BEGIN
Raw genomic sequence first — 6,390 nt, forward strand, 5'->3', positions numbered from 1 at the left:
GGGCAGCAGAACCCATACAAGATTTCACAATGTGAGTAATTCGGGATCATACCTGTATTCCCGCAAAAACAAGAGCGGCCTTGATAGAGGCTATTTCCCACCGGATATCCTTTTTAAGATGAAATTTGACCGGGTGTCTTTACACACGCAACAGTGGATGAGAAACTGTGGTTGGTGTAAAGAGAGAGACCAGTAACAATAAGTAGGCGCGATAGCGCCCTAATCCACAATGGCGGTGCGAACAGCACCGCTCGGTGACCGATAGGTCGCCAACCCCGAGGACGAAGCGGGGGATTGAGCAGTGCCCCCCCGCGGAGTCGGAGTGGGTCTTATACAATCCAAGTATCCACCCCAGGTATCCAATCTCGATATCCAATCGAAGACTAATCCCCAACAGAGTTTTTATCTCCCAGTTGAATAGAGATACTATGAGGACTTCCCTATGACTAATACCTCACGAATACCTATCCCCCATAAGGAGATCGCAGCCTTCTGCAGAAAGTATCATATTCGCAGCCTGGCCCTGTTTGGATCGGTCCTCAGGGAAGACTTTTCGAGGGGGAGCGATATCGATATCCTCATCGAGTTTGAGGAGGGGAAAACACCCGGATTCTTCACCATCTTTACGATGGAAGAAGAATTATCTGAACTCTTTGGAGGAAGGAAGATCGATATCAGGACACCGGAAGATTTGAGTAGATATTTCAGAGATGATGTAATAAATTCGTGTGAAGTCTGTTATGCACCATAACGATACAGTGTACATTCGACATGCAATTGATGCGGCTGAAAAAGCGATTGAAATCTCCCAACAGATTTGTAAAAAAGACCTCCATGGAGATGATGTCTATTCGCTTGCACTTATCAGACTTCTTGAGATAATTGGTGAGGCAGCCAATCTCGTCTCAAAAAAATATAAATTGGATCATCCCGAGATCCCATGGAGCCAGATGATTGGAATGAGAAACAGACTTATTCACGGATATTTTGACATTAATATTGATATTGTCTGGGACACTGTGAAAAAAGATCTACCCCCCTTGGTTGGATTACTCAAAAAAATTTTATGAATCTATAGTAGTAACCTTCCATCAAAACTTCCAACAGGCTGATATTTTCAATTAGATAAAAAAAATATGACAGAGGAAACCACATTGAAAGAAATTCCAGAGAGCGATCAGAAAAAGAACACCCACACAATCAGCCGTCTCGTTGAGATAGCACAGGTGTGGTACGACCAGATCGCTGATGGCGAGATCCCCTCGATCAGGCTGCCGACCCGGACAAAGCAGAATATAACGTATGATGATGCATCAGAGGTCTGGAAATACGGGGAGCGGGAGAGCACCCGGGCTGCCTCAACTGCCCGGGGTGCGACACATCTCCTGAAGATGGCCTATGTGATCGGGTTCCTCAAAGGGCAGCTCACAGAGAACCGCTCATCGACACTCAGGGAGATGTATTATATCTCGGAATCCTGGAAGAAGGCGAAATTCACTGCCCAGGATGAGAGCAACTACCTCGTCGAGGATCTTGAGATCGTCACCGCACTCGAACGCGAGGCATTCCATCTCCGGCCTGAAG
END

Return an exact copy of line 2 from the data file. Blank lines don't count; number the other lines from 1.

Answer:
GGGCAGCAGAACCCATACAAGATTTCACAATGTGAGTAATTCGGGATCATACCTGTATTCCCGCAAAAACAAGAGCGGCCTTGATAGAGGCTATTTCCCACCGGATATCCTTTTTAAGATGAAATTTGACCGGGTGTCTTTACACACGCAACAGTGGATGAGAAACTGTGGTTGGTGTAAAGAGAGAGACCAGTAACAATAAGTAGGCGCGATAGCGCCCTAATCCACAATGGCGGTGCGAACAGCACCGCTCGGTGACCGATAGGTCGCCAACCCCGAGGACGAAGCGGGGGATTGAGCAGTGCCCCCCCGCGGAGTCGGAGTGGGTCTTATACAATCCAAGTATCCACCCCAGGTATCCAATCTCGATATCCAATCGAAGACTAATCCCCAACAGAGTTTTTATCTCCCAGTTGAATAGAGATACTATGAGGACTTCCCTATGACTAATACCTCACGAATACCTATCCCCCATAAGGAGATCGCAGCCTTCTGCAGAAAGTATCATATTCGCAGCCTGGCCCTGTTTGGATCGGTCCTCAGGGAAGACTTTTCGAGGGGGAGCGATATCGATATCCTCATCGAGTTTGAGGAGGGGAAAACACCCGGATTCTTCACCATCTTTACGATGGAAGAAGAATTATCTGAACTCTTTGGAGGAAGGAAGATCGATATCAGGACACCGGAAGATTTGAGTAGATATTTCAGAGATGATGTAATAAATTCGTGTGAAGTCTGTTATGCACCATAACGATACAGTGTACATTCGACATGCAATTGATGCGGCTGAAAAAGCGATTGAAATCTCCCAACAGATTTGTAAAAAAGACCTCCATGGAGATGATGTCTATTCGCTTGCACTTATCAGACTTCTTGAGATAATTGGTGAGGCAGCCAATCTCGTCTCAAAAAAATATAAATTGGATCATCCCGAGATCCCATGGAGCCAGATGATTGGAATGAGAAACAGACTTATTCACGGATATTTTGACATTAATATTGATATTGTCTGGGACACTGTGAAAAAAGATCTACCCCCCTTGGTTGGATTACTCAAAAAAATTTTATGAATCTATAGTAGTAACCTTCCATCAAAACTTCCAACAGGCTGATATTTTCAATTAGATAAAAAAAATATGACAGAGGAAACCACATTGAAAGAAATTCCAGAGAGCGATCAGAAAAAGAACACCCACACAATCAGCCGTCTCGTTGAGATAGCACAGGTGTGGTACGACCAGATCGCTGATGGCGAGATCCCCTCGATCAGGCTGCCGACCCGGACAAAGCAGAATATAACGTATGATGATGCATCAGAGGTCTGGAAATACGGGGAGCGGGAGAGCACCCGGGCTGCCTCAACTGCCCGGGGTGCGACACATCTCCTGAAGATGGCCTATGTGATCGGGTTCCTCAAAGGGCAGCTCACAGAGAACCGCTCATCGACACTCAGGGAGATGTATTATATCTCGGAATCCTGGAAGAAGGCGAAATTCACTGCCCAGGATGAGAGCAACTACCTCGTCGAGGATCTTGAGATCGTCACCGCACTCGAACGCGAGGCATTCCATCTCCGGCCTGAAG